[Excerpts from OECD, 30 March 2021]
Greece and Hungary have deposited their instrument of ratification for the Multilateral Convention to Implement (MLI) Tax Treaty Related Measures to Prevent Base Erosion and Profit Shifting (BEPS). The effective date of MLI for these two countries shall be 1 July 2021.
[Excerpts from National Post, 19 April 2021]
The Liberal government will target Big Tech with a USD 3.4-billion digital services tax, despite some experts warning that such a move carries the risk of retaliatory tariffs from the United States.
The federal budget confirmed that the government will go ahead with the tax, which is aimed at large companies that operate online marketplaces, social media platforms and earn revenue from online advertising. That category would include Amazon, Google and Facebook, as well as Uber and Airbnb, if they also meet minimum revenue criteria.
The 3% tax will come into effect from 1 January 2022 and will apply to large businesses with gross revenues of more than USD 1.13 billion, and USD 20 million in ‘in-scope revenue associated with Canadian users.’ The government expects to collect USD 3.4 billion over five years.
The budget also aims to boost Canada’s leadership in genomics, or the study of genes and their functions, with a five-year project. “Canada was an early mover in advancing genomics science and is now a global leader in the field. A national approach to support genomics research can lead to breakthroughs that have real world applications,” the budget said.
[Excerpts from Business Standard, 28 April 2021]
According to a person familiar with his proposal, President Joe Biden will propose a large-scale tax increase and give billions more to the Internal Revenue Service (IRS) to ensure that rich individuals and large corporations are paying all they owe.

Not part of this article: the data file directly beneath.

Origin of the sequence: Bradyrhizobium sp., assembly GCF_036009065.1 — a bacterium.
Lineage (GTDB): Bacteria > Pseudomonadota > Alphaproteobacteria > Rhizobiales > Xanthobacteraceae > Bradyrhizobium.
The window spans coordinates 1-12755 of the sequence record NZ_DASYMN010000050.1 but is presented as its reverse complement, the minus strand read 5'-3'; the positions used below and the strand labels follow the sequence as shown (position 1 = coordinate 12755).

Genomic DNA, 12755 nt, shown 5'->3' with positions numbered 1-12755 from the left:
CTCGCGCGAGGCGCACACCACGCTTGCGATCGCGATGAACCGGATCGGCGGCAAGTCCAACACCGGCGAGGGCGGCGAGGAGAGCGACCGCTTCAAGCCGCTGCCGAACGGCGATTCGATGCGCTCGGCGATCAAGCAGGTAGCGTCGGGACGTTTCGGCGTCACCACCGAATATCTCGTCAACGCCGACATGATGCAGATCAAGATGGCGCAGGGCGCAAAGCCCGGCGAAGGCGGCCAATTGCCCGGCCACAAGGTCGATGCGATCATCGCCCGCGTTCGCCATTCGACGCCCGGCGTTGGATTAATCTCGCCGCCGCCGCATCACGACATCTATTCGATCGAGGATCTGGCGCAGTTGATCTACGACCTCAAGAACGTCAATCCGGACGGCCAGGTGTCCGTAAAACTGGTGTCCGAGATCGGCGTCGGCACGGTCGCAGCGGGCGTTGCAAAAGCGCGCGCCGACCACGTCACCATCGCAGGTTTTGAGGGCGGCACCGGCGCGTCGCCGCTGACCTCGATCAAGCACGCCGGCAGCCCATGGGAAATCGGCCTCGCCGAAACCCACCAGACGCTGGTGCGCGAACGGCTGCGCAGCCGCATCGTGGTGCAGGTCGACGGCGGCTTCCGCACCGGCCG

The plan will include a top individual tax rate of 39.6% for those making at least USD 400,000 and will end an inheritance tax break on capital gains known as ‘step-up in basis,’ the person said. The proposal will include USD 80 billion to boost the IRS’s audit capabilities over the next decade for wealthy individuals and corporations, a change that could generate USD 700 billion in revenue, according to the person.
The measures will be key elements to offset the cost of Biden’s ‘American Families Plan’ that he’s set to unveil in a speech to Congress on Wednesday. The plan, estimated to cost about USD 1.8 trillion, is expected to include funding for paid leave, childcare and education, funded through tax increases on the rich.
Spending billions more on audits is intended to reverse a multi-year trend of falling audit rates at the IRS. Commissioner Chuck Rettig told a congressional panel this month that as much as USD 1 trillion in taxes may go uncollected each year. A pot of USD 80 billion over a decade specifically for IRS enforcement, which averages to USD 8 billion in additional funding per year, would be a significant increase to the IRS, which has an annual budget for the entire agency of about USD 11.9 billion for the fiscal year 2021.
[Excerpts from The Hindustan Times, 27 April 2021]
France and Germany support the USA’s proposal of a 21% minimum tax on multinational companies, French Finance Minister Bruno Le Maire and his German counterpart Olaf Scholz told Le Figaro and Die Zeit in a joint interview released on Tuesday. “If the Biden administration proposes a 21% rate and there is consensus, it would be acceptable for us,” Le Maire is quoted as saying.